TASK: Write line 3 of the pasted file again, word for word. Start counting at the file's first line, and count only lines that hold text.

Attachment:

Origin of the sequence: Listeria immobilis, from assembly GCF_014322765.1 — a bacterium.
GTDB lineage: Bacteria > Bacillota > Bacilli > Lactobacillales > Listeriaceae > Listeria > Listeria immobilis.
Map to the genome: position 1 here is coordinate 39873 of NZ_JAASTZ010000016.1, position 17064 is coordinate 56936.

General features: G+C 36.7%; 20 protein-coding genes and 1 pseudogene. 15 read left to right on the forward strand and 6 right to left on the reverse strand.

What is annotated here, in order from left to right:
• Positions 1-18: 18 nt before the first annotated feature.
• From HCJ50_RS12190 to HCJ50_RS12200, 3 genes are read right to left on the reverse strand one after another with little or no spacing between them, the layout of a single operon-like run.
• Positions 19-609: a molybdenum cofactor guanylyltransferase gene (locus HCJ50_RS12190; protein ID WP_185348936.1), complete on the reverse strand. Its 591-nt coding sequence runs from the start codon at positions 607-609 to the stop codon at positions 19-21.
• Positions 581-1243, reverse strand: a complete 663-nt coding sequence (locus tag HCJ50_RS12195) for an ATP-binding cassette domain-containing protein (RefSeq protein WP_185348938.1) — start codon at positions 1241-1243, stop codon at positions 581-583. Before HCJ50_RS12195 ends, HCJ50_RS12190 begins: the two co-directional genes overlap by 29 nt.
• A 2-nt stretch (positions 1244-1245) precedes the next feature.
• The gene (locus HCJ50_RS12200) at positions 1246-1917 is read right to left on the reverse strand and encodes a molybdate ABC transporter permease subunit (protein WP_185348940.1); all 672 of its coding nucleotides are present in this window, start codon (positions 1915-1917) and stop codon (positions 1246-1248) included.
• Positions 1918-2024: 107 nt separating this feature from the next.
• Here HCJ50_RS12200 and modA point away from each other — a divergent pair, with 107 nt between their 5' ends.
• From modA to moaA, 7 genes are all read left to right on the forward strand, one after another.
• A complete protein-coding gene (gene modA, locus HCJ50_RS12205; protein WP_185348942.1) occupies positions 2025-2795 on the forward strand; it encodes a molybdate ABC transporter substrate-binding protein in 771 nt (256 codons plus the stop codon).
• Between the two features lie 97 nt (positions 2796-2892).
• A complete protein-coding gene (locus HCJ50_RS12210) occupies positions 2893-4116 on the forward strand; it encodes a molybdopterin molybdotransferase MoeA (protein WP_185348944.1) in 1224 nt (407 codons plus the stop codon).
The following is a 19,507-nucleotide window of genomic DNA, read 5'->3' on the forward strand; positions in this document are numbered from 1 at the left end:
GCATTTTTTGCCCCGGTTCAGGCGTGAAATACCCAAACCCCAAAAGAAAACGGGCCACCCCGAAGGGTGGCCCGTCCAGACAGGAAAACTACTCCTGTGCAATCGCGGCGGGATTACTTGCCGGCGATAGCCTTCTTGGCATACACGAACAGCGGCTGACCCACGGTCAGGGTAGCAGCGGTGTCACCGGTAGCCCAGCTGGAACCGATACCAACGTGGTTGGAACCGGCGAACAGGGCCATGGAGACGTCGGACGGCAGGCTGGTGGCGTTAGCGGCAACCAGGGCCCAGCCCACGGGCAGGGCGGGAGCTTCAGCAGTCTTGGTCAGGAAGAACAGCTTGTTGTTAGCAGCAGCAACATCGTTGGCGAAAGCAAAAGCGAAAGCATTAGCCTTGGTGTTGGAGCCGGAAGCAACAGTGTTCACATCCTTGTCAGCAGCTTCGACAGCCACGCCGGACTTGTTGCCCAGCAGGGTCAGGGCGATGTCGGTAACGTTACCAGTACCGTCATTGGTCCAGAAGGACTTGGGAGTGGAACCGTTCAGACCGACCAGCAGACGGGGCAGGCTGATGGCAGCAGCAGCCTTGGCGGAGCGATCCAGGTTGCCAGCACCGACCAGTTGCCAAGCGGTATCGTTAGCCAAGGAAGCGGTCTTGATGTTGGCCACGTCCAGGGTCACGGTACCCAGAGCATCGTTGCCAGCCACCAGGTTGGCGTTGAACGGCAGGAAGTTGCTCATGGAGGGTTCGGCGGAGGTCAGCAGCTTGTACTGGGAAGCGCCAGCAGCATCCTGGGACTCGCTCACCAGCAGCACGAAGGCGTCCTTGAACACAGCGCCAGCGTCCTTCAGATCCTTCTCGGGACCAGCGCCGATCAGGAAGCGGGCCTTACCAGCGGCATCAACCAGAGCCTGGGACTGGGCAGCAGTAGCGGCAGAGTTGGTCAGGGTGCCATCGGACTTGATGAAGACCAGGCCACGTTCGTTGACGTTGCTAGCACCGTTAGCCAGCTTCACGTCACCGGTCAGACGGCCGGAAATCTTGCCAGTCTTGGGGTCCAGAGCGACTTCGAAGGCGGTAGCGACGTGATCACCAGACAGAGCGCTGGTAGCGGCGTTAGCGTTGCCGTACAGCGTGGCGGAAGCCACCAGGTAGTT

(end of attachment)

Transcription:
Map to the genome: position 1 here is coordinate 39873 of NZ_JAASTZ010000016.1, position 17064 is coordinate 56936.